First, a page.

OK, so if you´ve read my previous entry, and have not yet written me off as some kind of anti-technical pseudo-intellectual holistic touchy-feely softie, I´ll now do my best to put send you over the edge. How is it possible that seemingly simple feature of accessibility to and control over the modelling process creates so much value? My reason for saying this is rooted in my experience of being manager of an application support team for a few years a while back. When you are in charge of ongoing support for anything, be it an IT application, hot water boiler, public park, or anything else, you come quickly to understand that the initial of a product or service, while important, is not nearly so as how it develops over time. Taking an IT example, I would much rather start with a mediocre application, but have the ability to adapt and improve it than with a top notch application that is difficult and cumbersome to change. I have seen this effect in many industries and with many products. I know this is not always true, but as a general statement of principle I would suggest that one of the most important, and overlooked, features of any IT application is its flexibility and support for customer customization.
I would also argue that adaptability is especially important in text analysis modelling. Natural Language - the way in which we express ourselves to our friends, customers and vendors is constantly changing. In the past decade we have seen a whole new language develop in the form of text messaging. And, of course, as young people mature, they take the language of their generation to the marketplace, first as customers, then as colleagues, partners and vendors, finally as managers and thought leaders. Adding to this complexity are regional, cultural, age and industry differences in how people express themselves. Thus the language we use to communicate ideas, while based on a shared foundation, is constantly changing. Taken together, I would suggest that any text analysis model is on the road to being obsolete the minute it is deployed, and that a text analysis model is simply a stage in a never ending process, rather than a finished product.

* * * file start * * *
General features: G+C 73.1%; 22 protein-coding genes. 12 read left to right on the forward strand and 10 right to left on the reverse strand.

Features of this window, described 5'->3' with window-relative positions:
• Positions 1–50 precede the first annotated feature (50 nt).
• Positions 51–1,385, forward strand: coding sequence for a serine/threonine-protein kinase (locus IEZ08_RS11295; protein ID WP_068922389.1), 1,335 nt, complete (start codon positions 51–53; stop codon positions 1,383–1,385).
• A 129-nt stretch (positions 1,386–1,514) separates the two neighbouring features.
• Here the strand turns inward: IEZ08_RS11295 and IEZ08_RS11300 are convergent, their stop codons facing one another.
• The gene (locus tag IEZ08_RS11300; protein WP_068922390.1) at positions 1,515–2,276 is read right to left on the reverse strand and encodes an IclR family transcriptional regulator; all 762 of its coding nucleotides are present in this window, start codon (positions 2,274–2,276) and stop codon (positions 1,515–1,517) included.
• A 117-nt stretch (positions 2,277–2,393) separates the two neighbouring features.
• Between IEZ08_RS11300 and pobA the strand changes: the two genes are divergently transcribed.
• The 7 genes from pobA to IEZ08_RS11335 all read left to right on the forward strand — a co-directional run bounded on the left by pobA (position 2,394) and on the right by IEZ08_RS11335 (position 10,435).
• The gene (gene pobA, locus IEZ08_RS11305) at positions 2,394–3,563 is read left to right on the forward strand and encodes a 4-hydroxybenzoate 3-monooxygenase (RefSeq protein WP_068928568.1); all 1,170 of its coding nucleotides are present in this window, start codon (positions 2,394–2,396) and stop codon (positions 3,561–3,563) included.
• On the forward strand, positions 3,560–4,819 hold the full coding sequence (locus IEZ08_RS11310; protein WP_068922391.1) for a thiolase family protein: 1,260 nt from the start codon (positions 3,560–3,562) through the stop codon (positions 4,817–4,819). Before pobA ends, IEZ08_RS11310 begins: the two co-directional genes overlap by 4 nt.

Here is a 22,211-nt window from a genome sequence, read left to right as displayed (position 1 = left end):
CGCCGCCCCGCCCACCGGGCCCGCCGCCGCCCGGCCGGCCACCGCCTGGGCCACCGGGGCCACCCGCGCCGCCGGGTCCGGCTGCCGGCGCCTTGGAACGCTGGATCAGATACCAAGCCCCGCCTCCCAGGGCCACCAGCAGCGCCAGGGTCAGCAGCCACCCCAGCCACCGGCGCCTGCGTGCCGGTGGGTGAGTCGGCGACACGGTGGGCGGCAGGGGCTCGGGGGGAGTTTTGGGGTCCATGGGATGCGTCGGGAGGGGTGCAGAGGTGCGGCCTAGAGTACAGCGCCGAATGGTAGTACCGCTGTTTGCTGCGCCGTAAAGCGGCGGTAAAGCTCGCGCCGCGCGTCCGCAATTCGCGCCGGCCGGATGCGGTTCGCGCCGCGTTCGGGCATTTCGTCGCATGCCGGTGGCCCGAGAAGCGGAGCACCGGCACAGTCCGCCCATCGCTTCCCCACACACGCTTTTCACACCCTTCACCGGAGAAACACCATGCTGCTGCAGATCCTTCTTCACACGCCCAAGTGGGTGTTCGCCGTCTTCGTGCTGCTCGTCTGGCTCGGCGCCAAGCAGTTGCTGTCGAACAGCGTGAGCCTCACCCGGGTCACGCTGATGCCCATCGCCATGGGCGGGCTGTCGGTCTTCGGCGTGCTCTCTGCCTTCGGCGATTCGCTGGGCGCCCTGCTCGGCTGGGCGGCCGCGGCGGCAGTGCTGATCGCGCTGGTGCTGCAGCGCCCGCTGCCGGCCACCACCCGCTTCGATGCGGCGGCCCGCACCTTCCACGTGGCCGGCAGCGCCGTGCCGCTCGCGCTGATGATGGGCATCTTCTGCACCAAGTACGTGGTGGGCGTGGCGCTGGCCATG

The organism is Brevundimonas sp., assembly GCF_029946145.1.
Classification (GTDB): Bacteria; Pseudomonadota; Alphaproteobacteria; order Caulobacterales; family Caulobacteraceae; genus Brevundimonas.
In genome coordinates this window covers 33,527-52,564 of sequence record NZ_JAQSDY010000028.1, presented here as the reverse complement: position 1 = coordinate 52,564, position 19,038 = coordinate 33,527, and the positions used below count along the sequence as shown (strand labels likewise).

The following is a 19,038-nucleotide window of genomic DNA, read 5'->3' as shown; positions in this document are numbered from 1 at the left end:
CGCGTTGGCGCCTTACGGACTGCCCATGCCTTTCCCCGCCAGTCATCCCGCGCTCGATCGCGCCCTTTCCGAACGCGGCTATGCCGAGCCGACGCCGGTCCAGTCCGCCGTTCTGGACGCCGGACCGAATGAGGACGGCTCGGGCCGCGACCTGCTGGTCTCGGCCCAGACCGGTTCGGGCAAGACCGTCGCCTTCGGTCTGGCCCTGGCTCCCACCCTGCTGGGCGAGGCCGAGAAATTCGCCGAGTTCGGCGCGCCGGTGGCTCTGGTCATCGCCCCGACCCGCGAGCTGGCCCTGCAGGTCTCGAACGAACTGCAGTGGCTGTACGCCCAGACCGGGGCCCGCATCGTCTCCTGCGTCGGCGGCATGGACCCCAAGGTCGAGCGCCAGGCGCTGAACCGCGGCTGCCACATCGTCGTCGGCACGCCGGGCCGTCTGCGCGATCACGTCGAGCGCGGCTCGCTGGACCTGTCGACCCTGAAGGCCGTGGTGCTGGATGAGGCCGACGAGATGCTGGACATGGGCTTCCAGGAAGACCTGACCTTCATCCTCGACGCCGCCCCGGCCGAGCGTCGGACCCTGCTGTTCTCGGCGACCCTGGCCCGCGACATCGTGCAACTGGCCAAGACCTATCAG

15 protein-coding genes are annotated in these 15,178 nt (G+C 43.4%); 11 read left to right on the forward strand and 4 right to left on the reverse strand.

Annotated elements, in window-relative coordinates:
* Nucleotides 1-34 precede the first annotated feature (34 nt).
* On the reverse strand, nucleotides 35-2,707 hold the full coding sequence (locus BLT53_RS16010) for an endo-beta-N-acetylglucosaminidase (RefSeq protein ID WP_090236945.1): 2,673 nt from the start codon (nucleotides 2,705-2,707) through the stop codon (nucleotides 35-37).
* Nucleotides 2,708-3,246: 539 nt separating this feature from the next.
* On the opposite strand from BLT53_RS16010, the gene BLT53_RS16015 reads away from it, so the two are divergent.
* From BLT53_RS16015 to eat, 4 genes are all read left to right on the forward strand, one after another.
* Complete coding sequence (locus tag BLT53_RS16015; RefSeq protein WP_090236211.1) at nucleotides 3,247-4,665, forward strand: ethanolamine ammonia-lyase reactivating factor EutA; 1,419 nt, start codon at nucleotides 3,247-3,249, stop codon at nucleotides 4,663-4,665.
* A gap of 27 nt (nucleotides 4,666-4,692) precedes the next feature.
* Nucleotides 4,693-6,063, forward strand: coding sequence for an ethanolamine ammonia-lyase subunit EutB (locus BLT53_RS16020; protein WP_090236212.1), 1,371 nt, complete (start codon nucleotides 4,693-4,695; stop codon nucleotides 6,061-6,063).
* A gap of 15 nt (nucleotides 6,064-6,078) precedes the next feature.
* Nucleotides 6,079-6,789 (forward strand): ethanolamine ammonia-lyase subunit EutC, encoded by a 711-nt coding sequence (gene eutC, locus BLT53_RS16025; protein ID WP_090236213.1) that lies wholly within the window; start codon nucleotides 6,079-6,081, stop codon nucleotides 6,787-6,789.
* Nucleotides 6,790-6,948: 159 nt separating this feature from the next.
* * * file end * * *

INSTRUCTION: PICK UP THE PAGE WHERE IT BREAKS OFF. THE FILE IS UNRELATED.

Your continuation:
Viewing it in this light, then the ability to quickly adapt and refine a text analysis model is of crucial importance to the customer - and their ability to control that process of great value to them. Going back to my previous example, as a customer, I would very much rather having a text analysis model that only barely does the job but allows me to update and refine it either myself or with people who understand the content, than a model that is initially very accurate but is difficult and expensive to change.
I believe very strongly that text analysis modelling, and ultimately content analytics, will move in this direction. At this point, we are pretty early in this solution/product life cycle. Customers are just now becoming aware of the possibilities this technology offers. They are happy with this first generation of web sentiment analysis that offers them decent initial performance and data, but is out of their control. As we move along the maturity curve, I believe this will change, and change rapidly. Soon enough, our customers will no longer be possible with a black box solution that works - or seems to work. They will want to open up the box themselves, look inside, shake it up, and remake it as they see fit.
Text Analysis - A Never Ending Story
Mark Rice 270001GNUR MRICE@nl.ibm.com 935 Visits